September 15, 2017 AD Category-I banks were directed to update the Export Data Processing and Monitoring System (EDPMS) with data of export proceeds on an ‘as and when realised basis’ with effect from October 16, 2017 and generate Electronic Bank Realisation Certificates (eBRCs) only from the data available in EDPMS. These instructions were issued to have a uniform practice across the board for generating eBRC and to sync the data in EDPMS with consolidated eBRC data at DGFT. Integration of EDPMS with eBRC will make export regularisation and disbursement of duty drawback and incentive process online.
September 22, 2017 It was decided, in consultation with the Government of India, to exclude issuance of rupee denominated bonds (RDBs) from the Combined Corporate Debt Limit (CCDL) for investments by foreign portfolio investors in corporate bonds. Consequently, email reporting requirement of RDB transactions for onward reporting to depositories has been dispensed with. However, reporting of RDBs will continue as per the extant ECB norms. These instructions were issued with a view to harmonising the norms for RDBs’ (masala bonds) issuance with ECB guidelines.
September 22, 2017 On a review, it was decided that with effect from October 3, 2017, masala bonds will no longer form a part of the limit for foreign portfolio investors’ (FPIs) investments in corporate bonds. They will form a part of the ECBs and will be monitored accordingly. The review was carried out with a view to further harmonising norms for masala bonds’ issuance with ECB guidelines.
September 25, 2017 Banks were allowed to invest up to 10 per cent of the unit capital of a Category-II Alternative Investment Funds (AIFs) beyond which they will require prior approval from the Reserve Bank. Category-II AIFs are mostly PE funds which invest in unlisted securities but do not employ leverage for such investment strategies. Under the venture capital funds (VCF) regime, banks have already invested in many such funds. Further, it was felt that the guidelines for AIF-I and AIF-II need alignment.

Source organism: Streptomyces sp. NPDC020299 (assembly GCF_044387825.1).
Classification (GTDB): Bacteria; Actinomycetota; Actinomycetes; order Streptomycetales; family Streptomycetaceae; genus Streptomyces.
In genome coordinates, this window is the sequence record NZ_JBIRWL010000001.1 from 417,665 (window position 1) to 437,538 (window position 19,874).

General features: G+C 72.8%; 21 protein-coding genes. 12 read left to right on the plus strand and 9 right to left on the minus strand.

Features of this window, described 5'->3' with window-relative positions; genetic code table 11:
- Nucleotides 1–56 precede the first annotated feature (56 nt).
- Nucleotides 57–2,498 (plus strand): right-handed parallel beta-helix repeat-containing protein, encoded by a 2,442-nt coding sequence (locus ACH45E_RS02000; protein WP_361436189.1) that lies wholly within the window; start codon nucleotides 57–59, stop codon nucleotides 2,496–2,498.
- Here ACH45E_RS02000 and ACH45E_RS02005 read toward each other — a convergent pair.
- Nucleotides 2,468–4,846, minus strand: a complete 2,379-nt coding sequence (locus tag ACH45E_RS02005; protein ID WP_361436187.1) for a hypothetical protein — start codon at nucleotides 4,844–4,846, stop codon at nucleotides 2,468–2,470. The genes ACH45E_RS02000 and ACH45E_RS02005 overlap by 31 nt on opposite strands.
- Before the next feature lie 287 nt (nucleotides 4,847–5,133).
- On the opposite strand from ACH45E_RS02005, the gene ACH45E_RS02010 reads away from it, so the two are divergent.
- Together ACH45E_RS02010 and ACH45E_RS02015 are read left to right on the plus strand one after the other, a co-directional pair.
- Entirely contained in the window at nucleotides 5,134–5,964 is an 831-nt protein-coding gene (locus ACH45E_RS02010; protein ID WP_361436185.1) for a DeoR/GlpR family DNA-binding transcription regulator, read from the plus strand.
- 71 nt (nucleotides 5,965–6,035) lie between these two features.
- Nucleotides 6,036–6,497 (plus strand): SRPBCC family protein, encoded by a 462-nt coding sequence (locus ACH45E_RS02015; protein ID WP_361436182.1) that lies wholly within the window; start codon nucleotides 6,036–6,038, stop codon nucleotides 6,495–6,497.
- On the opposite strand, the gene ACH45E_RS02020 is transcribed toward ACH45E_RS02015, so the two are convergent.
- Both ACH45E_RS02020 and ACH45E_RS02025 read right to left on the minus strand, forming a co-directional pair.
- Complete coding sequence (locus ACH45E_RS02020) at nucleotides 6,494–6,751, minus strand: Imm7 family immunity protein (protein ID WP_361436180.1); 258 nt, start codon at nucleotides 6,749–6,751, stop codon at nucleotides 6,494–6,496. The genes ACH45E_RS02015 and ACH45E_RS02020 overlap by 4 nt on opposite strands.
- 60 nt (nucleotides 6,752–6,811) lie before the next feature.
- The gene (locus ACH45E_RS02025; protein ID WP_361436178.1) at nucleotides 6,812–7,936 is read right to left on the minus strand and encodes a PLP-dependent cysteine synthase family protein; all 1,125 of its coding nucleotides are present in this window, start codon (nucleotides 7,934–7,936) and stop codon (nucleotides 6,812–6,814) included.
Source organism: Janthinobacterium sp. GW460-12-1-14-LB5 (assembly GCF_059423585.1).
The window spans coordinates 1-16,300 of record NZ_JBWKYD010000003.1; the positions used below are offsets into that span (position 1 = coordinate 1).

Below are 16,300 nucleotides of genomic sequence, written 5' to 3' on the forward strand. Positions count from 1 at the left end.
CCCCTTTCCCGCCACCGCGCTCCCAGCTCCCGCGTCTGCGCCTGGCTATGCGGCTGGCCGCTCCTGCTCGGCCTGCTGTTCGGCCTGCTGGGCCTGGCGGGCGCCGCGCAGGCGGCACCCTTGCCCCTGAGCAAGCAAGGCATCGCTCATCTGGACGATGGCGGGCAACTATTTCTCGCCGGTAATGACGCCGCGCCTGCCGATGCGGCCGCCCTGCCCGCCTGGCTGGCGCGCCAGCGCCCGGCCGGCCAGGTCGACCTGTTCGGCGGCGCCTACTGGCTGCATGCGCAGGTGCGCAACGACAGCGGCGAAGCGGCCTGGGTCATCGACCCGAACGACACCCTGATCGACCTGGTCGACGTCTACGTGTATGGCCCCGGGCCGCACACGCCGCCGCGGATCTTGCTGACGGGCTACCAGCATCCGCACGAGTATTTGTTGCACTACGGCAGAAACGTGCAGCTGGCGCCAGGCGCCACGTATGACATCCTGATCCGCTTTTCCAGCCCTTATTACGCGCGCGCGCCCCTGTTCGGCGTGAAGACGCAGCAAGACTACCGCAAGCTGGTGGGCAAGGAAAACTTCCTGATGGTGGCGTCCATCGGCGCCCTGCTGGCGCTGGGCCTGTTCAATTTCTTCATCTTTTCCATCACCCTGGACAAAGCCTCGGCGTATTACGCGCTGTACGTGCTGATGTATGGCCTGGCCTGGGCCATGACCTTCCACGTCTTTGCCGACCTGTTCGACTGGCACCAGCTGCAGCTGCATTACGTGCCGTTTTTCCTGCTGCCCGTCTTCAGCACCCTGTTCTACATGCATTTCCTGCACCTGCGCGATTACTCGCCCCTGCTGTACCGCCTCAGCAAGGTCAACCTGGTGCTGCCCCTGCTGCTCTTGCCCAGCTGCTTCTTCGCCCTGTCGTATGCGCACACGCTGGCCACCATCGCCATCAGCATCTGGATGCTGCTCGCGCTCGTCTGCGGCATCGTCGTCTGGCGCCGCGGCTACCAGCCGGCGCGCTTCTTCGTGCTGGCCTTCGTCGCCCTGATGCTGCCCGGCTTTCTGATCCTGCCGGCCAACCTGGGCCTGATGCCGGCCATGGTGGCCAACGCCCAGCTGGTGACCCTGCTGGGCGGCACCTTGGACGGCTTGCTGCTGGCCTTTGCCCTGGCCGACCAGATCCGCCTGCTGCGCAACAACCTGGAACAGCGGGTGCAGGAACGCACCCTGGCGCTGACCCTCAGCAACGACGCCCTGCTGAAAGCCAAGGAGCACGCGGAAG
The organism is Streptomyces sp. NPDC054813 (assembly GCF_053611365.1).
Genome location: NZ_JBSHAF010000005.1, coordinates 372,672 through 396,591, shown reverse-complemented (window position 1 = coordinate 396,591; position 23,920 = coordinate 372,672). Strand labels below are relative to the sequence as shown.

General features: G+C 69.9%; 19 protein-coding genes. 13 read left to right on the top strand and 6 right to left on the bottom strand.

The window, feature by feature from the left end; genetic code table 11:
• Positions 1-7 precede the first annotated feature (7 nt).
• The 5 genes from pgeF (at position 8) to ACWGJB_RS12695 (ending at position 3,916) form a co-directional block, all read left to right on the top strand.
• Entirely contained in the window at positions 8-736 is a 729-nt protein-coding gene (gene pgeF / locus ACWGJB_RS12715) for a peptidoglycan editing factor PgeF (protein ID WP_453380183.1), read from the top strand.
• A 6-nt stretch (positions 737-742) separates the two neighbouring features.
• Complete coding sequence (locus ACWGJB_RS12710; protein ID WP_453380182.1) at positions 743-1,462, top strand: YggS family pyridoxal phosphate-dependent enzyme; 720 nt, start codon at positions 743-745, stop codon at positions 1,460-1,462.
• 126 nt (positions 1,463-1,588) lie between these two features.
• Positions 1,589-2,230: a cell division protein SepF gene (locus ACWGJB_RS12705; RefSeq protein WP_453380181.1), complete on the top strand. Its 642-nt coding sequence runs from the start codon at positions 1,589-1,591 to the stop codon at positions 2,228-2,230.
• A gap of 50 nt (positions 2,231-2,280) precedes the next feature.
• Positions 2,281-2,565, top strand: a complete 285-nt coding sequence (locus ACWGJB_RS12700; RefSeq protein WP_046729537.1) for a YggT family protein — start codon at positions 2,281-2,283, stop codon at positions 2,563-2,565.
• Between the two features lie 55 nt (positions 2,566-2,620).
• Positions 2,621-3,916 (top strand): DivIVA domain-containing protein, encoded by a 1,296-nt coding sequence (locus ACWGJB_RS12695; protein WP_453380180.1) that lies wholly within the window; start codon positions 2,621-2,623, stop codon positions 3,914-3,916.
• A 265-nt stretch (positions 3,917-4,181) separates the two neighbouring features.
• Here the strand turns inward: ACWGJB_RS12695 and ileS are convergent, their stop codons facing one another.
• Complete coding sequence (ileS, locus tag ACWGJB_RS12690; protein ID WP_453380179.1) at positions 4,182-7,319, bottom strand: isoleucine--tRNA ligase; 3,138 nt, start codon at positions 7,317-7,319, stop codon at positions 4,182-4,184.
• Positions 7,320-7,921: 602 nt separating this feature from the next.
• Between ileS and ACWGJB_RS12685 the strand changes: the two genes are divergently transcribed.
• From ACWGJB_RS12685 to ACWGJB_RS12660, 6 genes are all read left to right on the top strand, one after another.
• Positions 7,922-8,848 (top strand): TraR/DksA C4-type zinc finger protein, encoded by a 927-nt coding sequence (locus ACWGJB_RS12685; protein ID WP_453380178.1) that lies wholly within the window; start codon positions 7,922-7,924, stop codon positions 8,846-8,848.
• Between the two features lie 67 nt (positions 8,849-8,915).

September 25, 2017 Investments by banks in Category-III AIFs were specifically prohibited. Further, a ceiling on investments by banks’ subsidiaries in AIF-III up to the regulatory minima prescribed by SEBI on sponsor/manager commitment has been prescribed. As Category-III AIFs employ leverage and diverse/risky trading strategies in listed/unlisted derivatives, banks were prohibited from investing in these funds. While launching of Category-III AIFs by banks’ subsidiaries has not been barred, with a view to restricting indirect exposure of a bank a ceiling on the investments by such subsidiaries was kept up to the regulatory minima prescribed by SEBI on sponsor’s/manager’s commitment.
September 25, 2017 The minimum CRAR requirement for banks’ investments in financial services companies was aligned with minimum prescribed capital stipulations (including the capital conservation buffer). The total capital requirements were increased due to the capital conservation buffer’s (CCB) prescriptions. Hence, the Reserve Bank aligned minimum CRAR requirements with minimum prescribed capital stipulations (including CCB). This will also obviate the need for future changes in the minimum CRAR requirements
October 4, 2017 The Reserve Bank issued directions for NBFC-peer to peer lending (P2P) platforms which inter alia cover directions related to their registration and operations. Directions were issued with a view to regulating the provision of loan facilitation by P2P platforms.